06 February, 2018
In a new discovery, that will excite those interested in archaeology across the world, an Egyptian archaeological mission has found an Old Kingdom tomb of a lady called "Hetpet", who was a top official in the royal palace during the end of the Fifth Dynasty.
Hetpet was a high-ranking female official and daughter to the goddess of fertility - Hathor, who assisted women in childbirth in ancient Egypt.
The wall paintings inside were in "a very good conservation condition depicting Hetpet standing in different hunting and fishing scenes or... receiving offerings from her children".
Other scenes also depict a monkey - in pharaonic times, monkeys were commonly kept as domestic animals - picking fruit.
Hetpet, strongly believed to be close to royalty at the time, had another grave on the western acropolis of Giza, where the high "administrators of the Old Kingdom of Egypt are laid to rest", he included.
For his part, Secretary General of the Supreme Council of Antiquities Mostafa Waziri said that the tomb of the priest Hatbet probably is not the main tomb of the priest, as it is made of mud bricks with a mortar layer. Similar scenes have been found in other tombs belonging to the later 12th dynasty, according to the antiquities ministry's statement. The tomb was discovered in October 2017 and that's when they started to dig deep to get as much information and history as possible.More news: Two people dead after South Carolina Amtrak crash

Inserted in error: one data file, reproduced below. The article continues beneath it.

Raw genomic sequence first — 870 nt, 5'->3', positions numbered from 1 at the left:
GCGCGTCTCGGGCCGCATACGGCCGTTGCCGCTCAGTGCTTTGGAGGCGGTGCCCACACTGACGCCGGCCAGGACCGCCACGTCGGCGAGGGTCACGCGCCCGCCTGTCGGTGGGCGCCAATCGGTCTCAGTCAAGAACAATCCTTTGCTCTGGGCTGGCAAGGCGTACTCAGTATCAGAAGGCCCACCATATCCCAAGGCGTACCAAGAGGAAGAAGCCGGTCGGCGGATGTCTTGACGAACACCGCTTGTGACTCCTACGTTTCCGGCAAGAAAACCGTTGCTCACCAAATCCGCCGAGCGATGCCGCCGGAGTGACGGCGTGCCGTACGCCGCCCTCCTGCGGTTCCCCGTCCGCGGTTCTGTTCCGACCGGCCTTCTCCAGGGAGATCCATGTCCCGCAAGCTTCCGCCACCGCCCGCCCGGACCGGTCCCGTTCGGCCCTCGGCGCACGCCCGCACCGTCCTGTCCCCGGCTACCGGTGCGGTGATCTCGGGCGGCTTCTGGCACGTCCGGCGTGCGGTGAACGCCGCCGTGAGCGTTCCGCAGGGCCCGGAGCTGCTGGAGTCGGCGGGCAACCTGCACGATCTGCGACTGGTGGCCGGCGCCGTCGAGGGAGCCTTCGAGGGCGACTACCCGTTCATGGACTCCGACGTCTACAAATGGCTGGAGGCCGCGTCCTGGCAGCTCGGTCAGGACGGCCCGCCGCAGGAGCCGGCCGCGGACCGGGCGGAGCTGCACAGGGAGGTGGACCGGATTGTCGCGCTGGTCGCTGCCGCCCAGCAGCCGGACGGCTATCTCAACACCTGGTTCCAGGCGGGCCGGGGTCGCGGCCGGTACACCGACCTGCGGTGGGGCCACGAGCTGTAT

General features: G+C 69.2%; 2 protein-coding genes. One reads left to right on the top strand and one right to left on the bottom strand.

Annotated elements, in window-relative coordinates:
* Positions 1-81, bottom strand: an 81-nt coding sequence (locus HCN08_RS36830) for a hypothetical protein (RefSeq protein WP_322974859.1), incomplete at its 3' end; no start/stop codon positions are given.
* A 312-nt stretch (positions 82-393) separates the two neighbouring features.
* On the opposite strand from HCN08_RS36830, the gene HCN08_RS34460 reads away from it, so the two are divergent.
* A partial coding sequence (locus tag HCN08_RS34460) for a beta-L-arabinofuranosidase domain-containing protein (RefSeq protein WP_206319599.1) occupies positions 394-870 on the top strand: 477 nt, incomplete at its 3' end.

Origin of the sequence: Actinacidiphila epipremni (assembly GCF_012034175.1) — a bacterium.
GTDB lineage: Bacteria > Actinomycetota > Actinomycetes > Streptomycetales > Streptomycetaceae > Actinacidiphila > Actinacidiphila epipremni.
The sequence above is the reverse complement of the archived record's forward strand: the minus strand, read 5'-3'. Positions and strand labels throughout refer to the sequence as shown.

The mystery was discovered in Giza, Egypt, yesterday.
Although this is not the first discovery of its kind in Egypt, the archaeological team stressed the importance of it given the peculiarity of a non-noble woman being buried alone. "We expect to find more", Mr Al Waziri said.
Minister of antiquities Khaled El-Enany during a press conference at the tomb in Giza's western cemetery unveiled the details of this discovery.
Waziri said her main tomb is believed to be in the same area as the new discovery.
The first phase of Grand Egyptian Museum is expected to be opened later this year while the grand opening is planned for 2022.
In January, Egypt placed the ancient statue of one of its most famous pharaohs, Ramses II at the museum's atrium, which will include 43 massive statues.